Electrical and Computer Engineering, Carnegie Mellon University

The Power of Saying No in Grad School

When I was an undergraduate, I wanted to do everything I could. There were tons of courses I wanted to take, extracurriculars I wanted to participate in, and events I wanted to attend. I’ve always been the kind of person who wants to try new things, so I tend not to say “no” to many opportunities that come my way.

As a result, I ended up taking the maximum course load (or more) for six straight semesters and participated in around four extracurriculars each semester (which totaled to an extra 10-15 hours per week). To be honest, I went to a school where taking a maximum course load was not that unusual, but as I later learned, “it’s like being a kid in a candy store. Even though you might want to try everything, that doesn’t mean you should.”

I loved my college years, but I won’t deny that they were pretty rough at times. In my first year I was in Army ROTC, which required me to show up for physical training three times a week at 6:30 am. I’m not a morning person – you can imagine how that went. Even in my senior year when I reduced my course load to just about the minimum that I could, I decided to apply for pretty much every study abroad scholarship and graduate fellowship I could, as well as take the GREs and apply to 9 graduate schools. I wrote applications for almost the entire semester, 16 in total, of which 5 were successful. I slept very little at night, and very frequently in class.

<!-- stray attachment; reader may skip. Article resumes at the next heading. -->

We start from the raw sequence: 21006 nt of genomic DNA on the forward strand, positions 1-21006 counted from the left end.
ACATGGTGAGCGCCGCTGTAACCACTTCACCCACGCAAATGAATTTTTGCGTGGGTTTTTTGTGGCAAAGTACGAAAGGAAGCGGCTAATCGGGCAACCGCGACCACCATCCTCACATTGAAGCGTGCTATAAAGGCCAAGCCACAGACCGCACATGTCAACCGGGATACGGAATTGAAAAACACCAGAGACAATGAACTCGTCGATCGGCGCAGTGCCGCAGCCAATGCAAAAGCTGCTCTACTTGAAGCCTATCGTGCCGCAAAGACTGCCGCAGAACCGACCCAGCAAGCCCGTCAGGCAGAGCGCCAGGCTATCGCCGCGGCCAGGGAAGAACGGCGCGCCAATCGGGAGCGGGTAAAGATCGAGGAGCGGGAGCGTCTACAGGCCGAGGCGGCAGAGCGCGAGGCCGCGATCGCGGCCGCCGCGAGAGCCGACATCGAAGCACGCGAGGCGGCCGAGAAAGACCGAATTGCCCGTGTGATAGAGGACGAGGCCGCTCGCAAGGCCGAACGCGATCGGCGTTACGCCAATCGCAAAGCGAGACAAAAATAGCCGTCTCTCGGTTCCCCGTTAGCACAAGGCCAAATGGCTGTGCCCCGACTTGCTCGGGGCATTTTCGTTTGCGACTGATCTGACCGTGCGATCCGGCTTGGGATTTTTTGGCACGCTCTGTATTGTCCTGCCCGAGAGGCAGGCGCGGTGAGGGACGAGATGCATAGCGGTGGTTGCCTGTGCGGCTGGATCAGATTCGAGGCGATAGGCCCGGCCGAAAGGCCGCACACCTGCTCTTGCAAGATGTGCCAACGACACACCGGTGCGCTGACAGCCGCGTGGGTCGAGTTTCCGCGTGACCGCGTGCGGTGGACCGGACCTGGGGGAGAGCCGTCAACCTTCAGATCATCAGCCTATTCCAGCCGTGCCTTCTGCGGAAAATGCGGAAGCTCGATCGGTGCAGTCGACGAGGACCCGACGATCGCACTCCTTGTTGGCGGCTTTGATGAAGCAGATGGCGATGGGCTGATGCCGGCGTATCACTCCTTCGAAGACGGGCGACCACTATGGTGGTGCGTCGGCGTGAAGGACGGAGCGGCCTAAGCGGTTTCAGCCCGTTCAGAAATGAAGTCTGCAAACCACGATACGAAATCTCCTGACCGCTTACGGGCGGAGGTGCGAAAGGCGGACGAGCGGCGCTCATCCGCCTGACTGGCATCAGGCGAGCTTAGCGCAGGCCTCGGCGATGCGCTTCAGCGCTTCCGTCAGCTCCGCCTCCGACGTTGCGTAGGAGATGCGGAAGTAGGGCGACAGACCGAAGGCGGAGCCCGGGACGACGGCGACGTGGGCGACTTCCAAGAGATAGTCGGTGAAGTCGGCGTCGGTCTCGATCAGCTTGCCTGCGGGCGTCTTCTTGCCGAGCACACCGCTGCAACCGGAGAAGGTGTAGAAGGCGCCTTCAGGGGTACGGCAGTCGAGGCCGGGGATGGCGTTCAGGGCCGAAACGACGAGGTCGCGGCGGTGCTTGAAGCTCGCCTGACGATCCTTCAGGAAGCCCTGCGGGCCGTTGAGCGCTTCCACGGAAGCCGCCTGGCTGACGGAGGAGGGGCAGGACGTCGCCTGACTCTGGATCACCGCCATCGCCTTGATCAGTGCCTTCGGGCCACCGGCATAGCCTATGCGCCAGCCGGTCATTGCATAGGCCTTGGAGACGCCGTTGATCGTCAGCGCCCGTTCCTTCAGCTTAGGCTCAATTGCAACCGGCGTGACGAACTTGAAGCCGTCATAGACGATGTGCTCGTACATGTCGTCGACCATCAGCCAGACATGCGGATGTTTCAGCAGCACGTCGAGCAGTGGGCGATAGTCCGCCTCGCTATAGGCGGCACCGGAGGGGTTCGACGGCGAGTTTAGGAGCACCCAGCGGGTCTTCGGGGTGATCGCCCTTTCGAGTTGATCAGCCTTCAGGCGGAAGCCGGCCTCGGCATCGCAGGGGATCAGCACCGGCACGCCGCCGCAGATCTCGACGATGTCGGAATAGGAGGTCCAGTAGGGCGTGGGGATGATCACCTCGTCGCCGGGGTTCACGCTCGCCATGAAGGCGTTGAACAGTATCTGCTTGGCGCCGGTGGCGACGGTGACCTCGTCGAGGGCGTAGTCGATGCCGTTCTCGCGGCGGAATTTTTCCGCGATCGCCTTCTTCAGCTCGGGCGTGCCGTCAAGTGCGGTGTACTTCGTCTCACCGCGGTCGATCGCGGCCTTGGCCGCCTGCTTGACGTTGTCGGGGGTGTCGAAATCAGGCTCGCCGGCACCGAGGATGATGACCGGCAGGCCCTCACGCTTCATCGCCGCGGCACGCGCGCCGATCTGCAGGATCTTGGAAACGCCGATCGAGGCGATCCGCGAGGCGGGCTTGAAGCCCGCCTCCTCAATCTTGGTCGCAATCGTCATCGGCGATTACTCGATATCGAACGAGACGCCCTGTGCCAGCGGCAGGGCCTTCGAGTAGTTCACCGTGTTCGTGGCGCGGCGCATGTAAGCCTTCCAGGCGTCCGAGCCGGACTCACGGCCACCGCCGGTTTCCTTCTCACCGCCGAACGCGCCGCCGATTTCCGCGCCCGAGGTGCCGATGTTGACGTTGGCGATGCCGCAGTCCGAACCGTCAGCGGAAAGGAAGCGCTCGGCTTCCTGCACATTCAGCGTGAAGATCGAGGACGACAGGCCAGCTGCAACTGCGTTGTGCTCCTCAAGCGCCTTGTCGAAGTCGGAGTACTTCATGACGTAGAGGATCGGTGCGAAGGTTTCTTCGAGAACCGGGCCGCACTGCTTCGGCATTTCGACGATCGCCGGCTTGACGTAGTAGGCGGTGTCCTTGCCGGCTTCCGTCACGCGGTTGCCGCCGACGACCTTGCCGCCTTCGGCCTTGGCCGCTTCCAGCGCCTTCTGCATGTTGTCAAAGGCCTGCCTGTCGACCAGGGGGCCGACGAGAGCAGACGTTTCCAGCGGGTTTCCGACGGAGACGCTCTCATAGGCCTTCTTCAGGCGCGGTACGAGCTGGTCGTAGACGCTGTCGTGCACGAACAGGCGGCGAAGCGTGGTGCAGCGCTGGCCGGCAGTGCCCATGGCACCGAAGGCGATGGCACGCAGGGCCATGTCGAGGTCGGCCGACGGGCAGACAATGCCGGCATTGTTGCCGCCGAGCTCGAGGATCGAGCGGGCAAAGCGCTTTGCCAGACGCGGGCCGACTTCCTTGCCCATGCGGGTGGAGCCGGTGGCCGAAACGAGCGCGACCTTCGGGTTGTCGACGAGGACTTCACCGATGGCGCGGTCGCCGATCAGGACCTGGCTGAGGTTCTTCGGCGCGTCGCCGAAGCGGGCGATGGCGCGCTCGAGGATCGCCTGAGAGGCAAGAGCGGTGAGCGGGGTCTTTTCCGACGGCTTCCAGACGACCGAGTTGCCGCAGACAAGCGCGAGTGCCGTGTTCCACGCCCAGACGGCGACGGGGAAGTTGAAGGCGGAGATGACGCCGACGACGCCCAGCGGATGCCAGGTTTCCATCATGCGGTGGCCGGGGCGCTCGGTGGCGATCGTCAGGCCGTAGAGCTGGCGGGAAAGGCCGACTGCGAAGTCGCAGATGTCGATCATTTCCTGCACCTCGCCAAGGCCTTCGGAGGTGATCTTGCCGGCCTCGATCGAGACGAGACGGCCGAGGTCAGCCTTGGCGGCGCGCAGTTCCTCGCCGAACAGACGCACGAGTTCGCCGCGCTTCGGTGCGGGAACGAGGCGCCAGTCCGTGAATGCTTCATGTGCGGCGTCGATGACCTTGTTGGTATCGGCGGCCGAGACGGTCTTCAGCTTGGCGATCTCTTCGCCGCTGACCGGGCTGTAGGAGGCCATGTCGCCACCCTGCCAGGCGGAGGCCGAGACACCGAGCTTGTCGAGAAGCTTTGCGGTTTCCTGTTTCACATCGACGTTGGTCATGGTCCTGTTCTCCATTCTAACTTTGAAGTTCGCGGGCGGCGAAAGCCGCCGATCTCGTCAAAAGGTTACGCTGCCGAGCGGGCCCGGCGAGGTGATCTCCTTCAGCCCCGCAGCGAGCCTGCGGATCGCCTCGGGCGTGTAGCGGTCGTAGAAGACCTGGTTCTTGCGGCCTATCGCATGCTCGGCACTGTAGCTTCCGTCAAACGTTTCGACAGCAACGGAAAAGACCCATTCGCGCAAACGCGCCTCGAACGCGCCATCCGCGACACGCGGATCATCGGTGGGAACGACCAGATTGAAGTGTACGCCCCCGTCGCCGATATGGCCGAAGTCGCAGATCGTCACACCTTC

When I started grad school, I planned to do something similar – get involved in as many projects as I could and narrow my focus to something that interested me. Fortunately for me, this backfired fairly quickly when I realized that the standard for publishing research in my field was much higher and much more competitive than I thought. I really didn’t know a thing about how to write a good research paper, but I was trying to take on a full load of projects anyway.

Then my advisor told me one day, “Saying no is an important skill you need to learn in grad school.” It’s stuck with me ever since.

Grad school can be an especially stressful time, and the pressure to do as much as possible is quite strong at some universities. But it’s also a very common time for students to burn out. Saying no to activities, be they academic or extracurricular, is important. The Ph.D. is about depth, not breadth, and while it’s certainly important to keep in mind how your field and your specialty fits into the big picture, it’s good to focus on the important task: making contributions to open problems at the edge of human knowledge. Don’t be afraid to say no to something that might sidetrack you from that goal.

However, I will conclude by saying that it’s important to have a life too. Get involved in an extracurricular or two, whether it’s a student organization or just a weekly game night with friends. On the days when you’re really stressed, having some sort of activity where you can unwind a bit can work wonders for your well-being and your productivity.

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